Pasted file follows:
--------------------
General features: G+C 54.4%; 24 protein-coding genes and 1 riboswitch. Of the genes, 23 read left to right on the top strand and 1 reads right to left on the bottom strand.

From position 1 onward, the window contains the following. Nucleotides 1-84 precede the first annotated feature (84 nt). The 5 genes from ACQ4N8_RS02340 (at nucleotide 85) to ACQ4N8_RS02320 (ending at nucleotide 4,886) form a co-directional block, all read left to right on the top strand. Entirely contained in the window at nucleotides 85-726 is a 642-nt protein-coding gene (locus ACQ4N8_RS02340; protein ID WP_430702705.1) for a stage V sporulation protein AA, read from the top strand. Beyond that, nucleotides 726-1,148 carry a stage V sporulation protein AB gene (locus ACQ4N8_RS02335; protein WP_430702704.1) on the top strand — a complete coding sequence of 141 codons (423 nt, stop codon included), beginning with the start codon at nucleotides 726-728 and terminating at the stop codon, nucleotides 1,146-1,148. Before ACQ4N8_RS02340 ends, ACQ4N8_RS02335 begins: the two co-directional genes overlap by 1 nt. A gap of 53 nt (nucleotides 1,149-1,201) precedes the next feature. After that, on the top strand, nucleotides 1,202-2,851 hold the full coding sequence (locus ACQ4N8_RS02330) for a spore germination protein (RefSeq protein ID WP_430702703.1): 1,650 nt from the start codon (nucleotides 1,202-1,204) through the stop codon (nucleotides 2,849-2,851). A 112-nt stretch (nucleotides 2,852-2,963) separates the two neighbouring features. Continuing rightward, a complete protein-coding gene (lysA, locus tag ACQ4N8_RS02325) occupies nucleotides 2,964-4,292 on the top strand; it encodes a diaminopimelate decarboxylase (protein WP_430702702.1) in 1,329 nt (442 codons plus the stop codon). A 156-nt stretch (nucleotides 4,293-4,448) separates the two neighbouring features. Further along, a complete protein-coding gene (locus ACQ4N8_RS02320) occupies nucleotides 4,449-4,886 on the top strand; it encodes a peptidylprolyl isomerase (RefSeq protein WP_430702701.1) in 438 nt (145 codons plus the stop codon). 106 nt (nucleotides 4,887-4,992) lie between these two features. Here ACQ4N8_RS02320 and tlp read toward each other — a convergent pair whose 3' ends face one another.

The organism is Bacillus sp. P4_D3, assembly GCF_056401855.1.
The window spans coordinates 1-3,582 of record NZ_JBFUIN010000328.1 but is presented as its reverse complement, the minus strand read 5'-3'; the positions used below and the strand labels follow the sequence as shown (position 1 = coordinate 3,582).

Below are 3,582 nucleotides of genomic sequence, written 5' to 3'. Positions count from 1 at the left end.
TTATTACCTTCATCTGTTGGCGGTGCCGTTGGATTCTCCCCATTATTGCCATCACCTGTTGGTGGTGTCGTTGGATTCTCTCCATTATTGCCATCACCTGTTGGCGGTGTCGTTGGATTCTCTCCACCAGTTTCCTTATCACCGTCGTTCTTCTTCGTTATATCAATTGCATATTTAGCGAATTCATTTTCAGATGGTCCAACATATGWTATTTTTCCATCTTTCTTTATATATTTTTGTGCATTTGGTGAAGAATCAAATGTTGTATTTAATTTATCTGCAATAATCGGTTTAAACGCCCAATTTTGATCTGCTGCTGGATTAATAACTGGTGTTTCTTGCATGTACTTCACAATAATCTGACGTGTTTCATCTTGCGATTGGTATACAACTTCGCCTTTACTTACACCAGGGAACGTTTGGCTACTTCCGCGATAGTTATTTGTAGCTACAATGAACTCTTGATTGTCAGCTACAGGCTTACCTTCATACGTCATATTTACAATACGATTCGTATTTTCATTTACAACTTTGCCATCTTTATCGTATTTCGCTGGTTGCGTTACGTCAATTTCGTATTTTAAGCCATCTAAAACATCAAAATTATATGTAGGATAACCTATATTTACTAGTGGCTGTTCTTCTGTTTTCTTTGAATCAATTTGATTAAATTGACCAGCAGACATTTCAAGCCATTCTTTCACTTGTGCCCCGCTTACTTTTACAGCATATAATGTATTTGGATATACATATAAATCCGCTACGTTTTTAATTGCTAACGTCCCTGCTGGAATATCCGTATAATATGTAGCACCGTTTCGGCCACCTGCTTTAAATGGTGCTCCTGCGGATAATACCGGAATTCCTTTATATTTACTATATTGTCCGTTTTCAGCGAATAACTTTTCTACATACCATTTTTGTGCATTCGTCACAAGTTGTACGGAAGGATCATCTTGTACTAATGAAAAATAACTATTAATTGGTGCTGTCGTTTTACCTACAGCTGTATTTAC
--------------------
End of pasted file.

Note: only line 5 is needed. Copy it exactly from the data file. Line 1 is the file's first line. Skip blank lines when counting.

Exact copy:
Below are 3,582 nucleotides of genomic sequence, written 5' to 3'. Positions count from 1 at the left end.